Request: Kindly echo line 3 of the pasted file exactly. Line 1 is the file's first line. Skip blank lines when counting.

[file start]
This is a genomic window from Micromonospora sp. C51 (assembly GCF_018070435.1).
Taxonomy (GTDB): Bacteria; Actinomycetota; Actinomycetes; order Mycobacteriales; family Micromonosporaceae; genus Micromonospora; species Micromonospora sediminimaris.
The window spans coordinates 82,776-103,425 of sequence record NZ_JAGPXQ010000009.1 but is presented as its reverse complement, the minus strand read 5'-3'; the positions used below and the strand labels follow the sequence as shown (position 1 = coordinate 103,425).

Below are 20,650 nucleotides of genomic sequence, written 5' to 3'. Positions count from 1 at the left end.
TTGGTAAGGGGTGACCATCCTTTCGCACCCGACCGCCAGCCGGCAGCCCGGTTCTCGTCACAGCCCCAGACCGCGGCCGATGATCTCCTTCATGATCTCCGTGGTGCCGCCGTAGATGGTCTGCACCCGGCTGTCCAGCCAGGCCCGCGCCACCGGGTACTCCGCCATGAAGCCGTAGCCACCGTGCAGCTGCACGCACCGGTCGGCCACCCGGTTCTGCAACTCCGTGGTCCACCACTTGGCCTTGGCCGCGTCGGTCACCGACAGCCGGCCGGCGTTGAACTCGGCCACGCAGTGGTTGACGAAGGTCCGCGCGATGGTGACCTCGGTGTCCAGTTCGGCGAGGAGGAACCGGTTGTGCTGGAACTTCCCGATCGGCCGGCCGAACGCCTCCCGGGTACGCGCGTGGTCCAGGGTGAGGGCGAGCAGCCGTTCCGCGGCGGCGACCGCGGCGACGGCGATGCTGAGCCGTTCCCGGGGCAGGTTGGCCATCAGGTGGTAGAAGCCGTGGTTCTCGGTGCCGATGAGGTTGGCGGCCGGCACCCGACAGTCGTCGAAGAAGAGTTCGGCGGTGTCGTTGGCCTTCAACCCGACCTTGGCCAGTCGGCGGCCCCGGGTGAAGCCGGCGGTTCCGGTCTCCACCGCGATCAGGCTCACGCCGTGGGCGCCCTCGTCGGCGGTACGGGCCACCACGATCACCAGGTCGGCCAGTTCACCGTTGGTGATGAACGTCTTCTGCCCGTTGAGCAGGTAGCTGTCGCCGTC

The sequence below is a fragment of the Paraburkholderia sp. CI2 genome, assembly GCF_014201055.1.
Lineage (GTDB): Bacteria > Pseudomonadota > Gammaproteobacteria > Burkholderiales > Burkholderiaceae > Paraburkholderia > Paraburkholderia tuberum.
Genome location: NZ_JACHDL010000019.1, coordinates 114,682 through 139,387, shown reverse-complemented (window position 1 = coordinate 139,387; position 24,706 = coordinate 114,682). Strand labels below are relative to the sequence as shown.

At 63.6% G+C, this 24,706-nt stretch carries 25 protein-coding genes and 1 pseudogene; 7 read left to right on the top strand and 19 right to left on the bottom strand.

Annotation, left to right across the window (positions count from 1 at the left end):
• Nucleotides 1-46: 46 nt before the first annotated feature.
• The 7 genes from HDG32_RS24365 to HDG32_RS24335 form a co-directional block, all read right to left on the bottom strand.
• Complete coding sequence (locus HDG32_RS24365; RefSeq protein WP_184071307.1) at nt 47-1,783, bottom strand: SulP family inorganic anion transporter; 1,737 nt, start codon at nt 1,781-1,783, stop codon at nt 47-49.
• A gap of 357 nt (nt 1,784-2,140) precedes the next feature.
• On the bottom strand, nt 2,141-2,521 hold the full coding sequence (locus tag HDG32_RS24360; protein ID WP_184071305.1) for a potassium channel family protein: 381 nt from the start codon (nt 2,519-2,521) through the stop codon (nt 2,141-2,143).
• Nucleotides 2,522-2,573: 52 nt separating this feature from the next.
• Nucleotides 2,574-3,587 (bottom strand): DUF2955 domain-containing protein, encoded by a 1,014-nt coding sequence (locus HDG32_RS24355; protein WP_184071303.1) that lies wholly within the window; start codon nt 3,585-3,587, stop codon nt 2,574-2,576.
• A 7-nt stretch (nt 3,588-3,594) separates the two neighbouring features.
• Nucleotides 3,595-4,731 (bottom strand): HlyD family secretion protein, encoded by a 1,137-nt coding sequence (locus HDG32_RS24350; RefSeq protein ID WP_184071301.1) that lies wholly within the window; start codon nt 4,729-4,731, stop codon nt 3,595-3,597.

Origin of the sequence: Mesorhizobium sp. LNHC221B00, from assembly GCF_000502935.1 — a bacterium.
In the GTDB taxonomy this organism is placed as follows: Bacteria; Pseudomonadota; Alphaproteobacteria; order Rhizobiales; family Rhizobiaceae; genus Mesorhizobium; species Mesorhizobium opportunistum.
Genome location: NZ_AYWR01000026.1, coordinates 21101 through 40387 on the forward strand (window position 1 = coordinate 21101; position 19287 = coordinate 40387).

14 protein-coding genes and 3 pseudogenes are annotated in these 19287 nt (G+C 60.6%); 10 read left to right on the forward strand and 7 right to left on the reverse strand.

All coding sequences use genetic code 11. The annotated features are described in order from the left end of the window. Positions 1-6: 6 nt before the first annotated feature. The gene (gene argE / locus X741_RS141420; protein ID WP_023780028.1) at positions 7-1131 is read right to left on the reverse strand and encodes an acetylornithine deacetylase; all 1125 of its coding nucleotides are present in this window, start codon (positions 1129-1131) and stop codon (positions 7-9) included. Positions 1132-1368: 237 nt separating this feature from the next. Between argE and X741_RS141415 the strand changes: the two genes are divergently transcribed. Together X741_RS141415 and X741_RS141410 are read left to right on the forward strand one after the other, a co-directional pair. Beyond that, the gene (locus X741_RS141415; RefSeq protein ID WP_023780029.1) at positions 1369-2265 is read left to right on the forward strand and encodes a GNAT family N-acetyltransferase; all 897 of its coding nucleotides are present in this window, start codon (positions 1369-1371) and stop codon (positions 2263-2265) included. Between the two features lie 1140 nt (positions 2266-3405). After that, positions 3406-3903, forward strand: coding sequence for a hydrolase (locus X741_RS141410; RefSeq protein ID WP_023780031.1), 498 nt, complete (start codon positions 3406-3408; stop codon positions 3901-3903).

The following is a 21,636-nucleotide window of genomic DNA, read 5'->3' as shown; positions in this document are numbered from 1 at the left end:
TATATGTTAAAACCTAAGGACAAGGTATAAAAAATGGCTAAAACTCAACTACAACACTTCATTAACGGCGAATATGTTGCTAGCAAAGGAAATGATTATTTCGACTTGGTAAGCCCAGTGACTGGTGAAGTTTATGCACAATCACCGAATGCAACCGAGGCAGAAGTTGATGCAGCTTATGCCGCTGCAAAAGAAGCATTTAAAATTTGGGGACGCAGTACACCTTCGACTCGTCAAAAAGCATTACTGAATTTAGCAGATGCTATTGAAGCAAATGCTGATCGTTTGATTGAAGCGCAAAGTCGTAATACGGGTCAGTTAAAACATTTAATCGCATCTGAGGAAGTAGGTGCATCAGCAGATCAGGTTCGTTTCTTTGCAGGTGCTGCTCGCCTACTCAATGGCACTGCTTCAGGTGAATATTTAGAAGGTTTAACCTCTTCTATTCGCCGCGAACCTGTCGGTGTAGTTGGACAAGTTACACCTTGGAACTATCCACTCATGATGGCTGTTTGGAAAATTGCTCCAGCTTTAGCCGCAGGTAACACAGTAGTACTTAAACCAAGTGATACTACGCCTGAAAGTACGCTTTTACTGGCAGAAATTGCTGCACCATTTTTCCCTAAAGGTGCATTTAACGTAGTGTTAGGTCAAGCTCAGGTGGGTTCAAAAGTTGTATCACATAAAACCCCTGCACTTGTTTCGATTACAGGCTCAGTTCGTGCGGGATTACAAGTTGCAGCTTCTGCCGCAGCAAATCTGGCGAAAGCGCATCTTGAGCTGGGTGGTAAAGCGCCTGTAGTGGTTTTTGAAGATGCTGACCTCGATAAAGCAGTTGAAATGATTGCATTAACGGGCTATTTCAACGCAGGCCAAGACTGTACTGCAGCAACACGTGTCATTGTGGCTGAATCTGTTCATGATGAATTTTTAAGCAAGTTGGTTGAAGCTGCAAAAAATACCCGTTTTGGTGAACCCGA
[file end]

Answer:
The window spans coordinates 82,776-103,425 of sequence record NZ_JAGPXQ010000009.1 but is presented as its reverse complement, the minus strand read 5'-3'; the positions used below and the strand labels follow the sequence as shown (position 1 = coordinate 103,425).